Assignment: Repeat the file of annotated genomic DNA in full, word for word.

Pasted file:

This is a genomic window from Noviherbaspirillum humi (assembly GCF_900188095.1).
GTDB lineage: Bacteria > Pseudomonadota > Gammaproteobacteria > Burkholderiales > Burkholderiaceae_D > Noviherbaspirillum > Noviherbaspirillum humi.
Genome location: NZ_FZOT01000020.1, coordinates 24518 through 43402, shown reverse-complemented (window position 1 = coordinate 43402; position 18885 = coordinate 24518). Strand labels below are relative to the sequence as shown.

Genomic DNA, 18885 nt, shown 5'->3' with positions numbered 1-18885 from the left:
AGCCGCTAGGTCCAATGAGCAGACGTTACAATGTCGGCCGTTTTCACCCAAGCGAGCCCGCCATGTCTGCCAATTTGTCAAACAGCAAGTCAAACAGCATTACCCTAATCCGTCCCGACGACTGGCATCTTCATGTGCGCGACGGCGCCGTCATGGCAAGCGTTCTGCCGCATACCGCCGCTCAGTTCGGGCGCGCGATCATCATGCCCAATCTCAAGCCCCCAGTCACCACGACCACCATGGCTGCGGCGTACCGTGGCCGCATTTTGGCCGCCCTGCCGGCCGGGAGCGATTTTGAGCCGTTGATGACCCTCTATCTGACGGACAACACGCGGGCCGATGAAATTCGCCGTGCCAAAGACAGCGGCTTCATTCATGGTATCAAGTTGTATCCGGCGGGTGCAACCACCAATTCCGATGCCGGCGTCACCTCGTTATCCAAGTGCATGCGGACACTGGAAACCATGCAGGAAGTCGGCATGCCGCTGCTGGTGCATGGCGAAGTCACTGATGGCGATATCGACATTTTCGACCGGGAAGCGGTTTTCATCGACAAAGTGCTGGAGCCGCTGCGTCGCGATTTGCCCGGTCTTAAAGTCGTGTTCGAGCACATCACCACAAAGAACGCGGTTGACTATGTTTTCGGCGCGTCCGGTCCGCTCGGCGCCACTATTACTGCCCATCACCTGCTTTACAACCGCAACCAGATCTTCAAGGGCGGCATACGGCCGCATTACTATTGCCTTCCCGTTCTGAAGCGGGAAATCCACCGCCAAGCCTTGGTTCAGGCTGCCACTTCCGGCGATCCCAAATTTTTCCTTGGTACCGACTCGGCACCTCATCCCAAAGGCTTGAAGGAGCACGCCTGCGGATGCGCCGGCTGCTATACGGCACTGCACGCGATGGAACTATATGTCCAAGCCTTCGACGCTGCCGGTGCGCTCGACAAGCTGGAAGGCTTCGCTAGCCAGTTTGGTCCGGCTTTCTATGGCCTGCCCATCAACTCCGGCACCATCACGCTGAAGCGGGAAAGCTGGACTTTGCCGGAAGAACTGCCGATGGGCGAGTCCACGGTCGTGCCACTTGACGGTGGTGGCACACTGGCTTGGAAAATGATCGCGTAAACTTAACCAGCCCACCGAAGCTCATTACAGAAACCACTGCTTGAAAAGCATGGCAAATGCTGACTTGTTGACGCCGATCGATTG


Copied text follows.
This is a genomic window from Noviherbaspirillum humi (assembly GCF_900188095.1).
GTDB lineage: Bacteria > Pseudomonadota > Gammaproteobacteria > Burkholderiales > Burkholderiaceae_D > Noviherbaspirillum > Noviherbaspirillum humi.
Genome location: NZ_FZOT01000020.1, coordinates 24518 through 43402, shown reverse-complemented (window position 1 = coordinate 43402; position 18885 = coordinate 24518). Strand labels below are relative to the sequence as shown.

Genomic DNA, 18885 nt, shown 5'->3' with positions numbered 1-18885 from the left:
AGCCGCTAGGTCCAATGAGCAGACGTTACAATGTCGGCCGTTTTCACCCAAGCGAGCCCGCCATGTCTGCCAATTTGTCAAACAGCAAGTCAAACAGCATTACCCTAATCCGTCCCGACGACTGGCATCTTCATGTGCGCGACGGCGCCGTCATGGCAAGCGTTCTGCCGCATACCGCCGCTCAGTTCGGGCGCGCGATCATCATGCCCAATCTCAAGCCCCCAGTCACCACGACCACCATGGCTGCGGCGTACCGTGGCCGCATTTTGGCCGCCCTGCCGGCCGGGAGCGATTTTGAGCCGTTGATGACCCTCTATCTGACGGACAACACGCGGGCCGATGAAATTCGCCGTGCCAAAGACAGCGGCTTCATTCATGGTATCAAGTTGTATCCGGCGGGTGCAACCACCAATTCCGATGCCGGCGTCACCTCGTTATCCAAGTGCATGCGGACACTGGAAACCATGCAGGAAGTCGGCATGCCGCTGCTGGTGCATGGCGAAGTCACTGATGGCGATATCGACATTTTCGACCGGGAAGCGGTTTTCATCGACAAAGTGCTGGAGCCGCTGCGTCGCGATTTGCCCGGTCTTAAAGTCGTGTTCGAGCACATCACCACAAAGAACGCGGTTGACTATGTTTTCGGCGCGTCCGGTCCGCTCGGCGCCACTATTACTGCCCATCACCTGCTTTACAACCGCAACCAGATCTTCAAGGGCGGCATACGGCCGCATTACTATTGCCTTCCCGTTCTGAAGCGGGAAATCCACCGCCAAGCCTTGGTTCAGGCTGCCACTTCCGGCGATCCCAAATTTTTCCTTGGTACCGACTCGGCACCTCATCCCAAAGGCTTGAAGGAGCACGCCTGCGGATGCGCCGGCTGCTATACGGCACTGCACGCGATGGAACTATATGTCCAAGCCTTCGACGCTGCCGGTGCGCTCGACAAGCTGGAAGGCTTCGCTAGCCAGTTTGGTCCGGCTTTCTATGGCCTGCCCATCAACTCCGGCACCATCACGCTGAAGCGGGAAAGCTGGACTTTGCCGGAAGAACTGCCGATGGGCGAGTCCACGGTCGTGCCACTTGACGGTGGTGGCACACTGGCTTGGAAAATGATCGCGTAAACTTAACCAGCCCACCGAAGCTCATTACAGAAACCACTGCTTGAAAAGCATGGCAAATGCTGACTTGTTGACGCCGATCGATTG